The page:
Combustible Celluloid Interview - Cillian Murphy & Rodrigo Cortés
Combustible Celluloid

Interview: Cillian Murphy & Rodrigo Cortés

Unexplained 'Lights'

By Jeffrey M. Anderson

June 19, 2012—While working on his new horror-mystery Red Lights, which opens this week in Bay Area theaters, the Spanish-born filmmaker Rodrigo Cortés (Buried) walked a fine line between the real and the unexplained.

In the movie, Tom Buckley (Cillian Murphy), who works with experienced paranormal investigator Dr. Margaret Matheson (Sigourney Weaver), takes it upon himself to look into a famous, reclusive psychic, Simon Silver (Robert De Niro).

Cortés, who visited San Francisco with actor Murphy to discuss the film, says he researched this topic for a year and a half, studying both the "skeptics and the believers."

"Both behave in a very similar way," he says. "No matter what they claim to do, they only accept what confirms their previous positions, and they reject everything else."

The filmmaker says that, of all the psychic phenomena he read about, over 90% was fake, and that 1% resisted explanation. He explains that he does not believe in the supernatural, because he feels that nature cannot be transcended.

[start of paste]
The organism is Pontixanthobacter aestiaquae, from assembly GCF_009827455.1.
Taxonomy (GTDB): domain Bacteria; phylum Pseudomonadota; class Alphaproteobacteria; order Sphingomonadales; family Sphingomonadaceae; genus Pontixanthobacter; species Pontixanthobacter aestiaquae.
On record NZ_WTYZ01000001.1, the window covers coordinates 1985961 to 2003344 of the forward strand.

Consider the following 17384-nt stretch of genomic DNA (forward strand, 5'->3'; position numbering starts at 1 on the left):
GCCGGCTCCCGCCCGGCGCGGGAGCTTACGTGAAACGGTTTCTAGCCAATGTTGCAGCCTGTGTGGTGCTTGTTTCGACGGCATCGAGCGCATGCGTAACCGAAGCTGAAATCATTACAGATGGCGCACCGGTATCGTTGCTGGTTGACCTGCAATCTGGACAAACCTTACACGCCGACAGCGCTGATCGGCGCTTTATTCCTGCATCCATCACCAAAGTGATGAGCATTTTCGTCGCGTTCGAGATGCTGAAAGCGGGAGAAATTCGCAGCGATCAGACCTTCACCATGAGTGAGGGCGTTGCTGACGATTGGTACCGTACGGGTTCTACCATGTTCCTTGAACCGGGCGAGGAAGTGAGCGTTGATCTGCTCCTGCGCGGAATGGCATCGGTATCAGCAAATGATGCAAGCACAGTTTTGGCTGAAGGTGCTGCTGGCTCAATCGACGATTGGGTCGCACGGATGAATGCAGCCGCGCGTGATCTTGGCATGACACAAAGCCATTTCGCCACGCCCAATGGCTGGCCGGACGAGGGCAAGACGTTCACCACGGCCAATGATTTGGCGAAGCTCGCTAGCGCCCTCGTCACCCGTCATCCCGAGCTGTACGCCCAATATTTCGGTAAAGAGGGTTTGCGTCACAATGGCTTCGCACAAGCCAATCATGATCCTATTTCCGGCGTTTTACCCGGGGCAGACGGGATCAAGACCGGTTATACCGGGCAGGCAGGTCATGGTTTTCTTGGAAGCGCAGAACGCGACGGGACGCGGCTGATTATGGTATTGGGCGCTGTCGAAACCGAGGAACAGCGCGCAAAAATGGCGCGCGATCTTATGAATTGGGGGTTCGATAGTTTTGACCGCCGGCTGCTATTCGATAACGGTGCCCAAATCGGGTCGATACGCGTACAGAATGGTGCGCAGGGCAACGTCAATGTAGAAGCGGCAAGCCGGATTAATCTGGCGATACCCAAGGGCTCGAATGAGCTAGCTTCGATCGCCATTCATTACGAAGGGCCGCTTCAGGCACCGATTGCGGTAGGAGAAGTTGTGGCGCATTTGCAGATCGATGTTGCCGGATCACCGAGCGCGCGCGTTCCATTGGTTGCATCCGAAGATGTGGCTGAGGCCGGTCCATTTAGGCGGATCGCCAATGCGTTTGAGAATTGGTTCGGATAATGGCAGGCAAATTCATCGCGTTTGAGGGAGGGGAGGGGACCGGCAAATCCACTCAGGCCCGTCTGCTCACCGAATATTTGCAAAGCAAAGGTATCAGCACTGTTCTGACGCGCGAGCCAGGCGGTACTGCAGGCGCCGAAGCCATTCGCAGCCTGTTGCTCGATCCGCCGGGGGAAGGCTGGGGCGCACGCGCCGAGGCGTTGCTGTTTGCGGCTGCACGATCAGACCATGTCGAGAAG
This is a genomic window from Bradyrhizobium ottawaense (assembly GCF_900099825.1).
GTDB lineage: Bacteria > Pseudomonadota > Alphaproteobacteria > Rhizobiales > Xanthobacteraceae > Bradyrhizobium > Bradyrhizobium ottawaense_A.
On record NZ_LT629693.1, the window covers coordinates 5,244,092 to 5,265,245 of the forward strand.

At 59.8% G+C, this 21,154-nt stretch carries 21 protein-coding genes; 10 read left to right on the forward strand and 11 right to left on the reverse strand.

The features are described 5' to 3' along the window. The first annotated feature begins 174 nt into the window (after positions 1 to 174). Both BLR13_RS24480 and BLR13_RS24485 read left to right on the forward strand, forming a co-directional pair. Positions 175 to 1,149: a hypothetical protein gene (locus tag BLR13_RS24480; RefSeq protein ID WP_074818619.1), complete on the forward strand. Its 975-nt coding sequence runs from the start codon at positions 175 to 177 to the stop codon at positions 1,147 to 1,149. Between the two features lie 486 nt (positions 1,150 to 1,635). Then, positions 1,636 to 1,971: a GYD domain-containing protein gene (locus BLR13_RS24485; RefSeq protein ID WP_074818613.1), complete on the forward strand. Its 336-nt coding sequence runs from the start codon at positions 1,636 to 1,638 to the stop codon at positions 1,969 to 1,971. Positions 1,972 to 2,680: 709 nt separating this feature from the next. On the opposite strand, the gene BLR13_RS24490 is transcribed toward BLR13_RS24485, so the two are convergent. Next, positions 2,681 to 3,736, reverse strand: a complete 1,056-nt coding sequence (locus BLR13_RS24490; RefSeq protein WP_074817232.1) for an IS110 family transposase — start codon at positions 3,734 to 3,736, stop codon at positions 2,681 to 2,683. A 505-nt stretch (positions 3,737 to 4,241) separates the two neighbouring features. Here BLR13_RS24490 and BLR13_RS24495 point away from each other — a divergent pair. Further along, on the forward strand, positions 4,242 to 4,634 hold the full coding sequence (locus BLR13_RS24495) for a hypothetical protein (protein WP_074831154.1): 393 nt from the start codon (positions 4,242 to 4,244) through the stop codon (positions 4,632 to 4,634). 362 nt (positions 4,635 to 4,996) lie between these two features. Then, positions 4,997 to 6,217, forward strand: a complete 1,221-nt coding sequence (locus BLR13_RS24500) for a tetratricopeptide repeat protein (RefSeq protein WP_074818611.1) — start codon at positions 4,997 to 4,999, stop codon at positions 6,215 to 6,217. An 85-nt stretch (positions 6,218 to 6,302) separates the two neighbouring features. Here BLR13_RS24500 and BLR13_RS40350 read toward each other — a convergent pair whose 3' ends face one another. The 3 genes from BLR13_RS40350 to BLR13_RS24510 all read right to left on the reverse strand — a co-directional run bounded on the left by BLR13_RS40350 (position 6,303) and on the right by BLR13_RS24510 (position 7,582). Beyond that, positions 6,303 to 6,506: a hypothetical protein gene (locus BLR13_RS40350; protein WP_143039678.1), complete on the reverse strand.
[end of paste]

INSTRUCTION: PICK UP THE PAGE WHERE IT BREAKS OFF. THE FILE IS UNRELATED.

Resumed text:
"But if you ask me if I believe in the paranormal, then absolutely. I would consider that phenomena in search of an explanation," he says. "I'm only interested in trying to understand."

Murphy, the blue-eyed Irish actor perhaps best known for his role as the Scarecrow in Batman Begins, was fascinated by his character: a skeptic that is nevertheless interested in magic tricks.

"He's a contradiction, as all great characters are," he says. "We talk about the way magicians operate and the classics of misdirection, and I think that this film does that."

Murphy actually performs several classic stage tricks in the movie. "They're not too fancy," he says. "I learned them off YouTube. There are all these channels with all these 11 year-old kids teaching you how to do it."

Another trick Cortés pulled off is making his $15 million movie look like a $50 million movie with three big stars.

"In my experience, an actor is willing to jump from the 18th floor. He just wants to know that there's a net below," Cortés says. "So you only make things that you truly believe in."

Murphy agrees, saying that he didn't need any concrete definitions to do his job. "We discussed the ending, but never in literal terms. You should have your own take on what it means."

Cortés adds, "As a storyteller, you don't want to say 1+1 is 2. You just want to say 1+1. The audience knows how to count."

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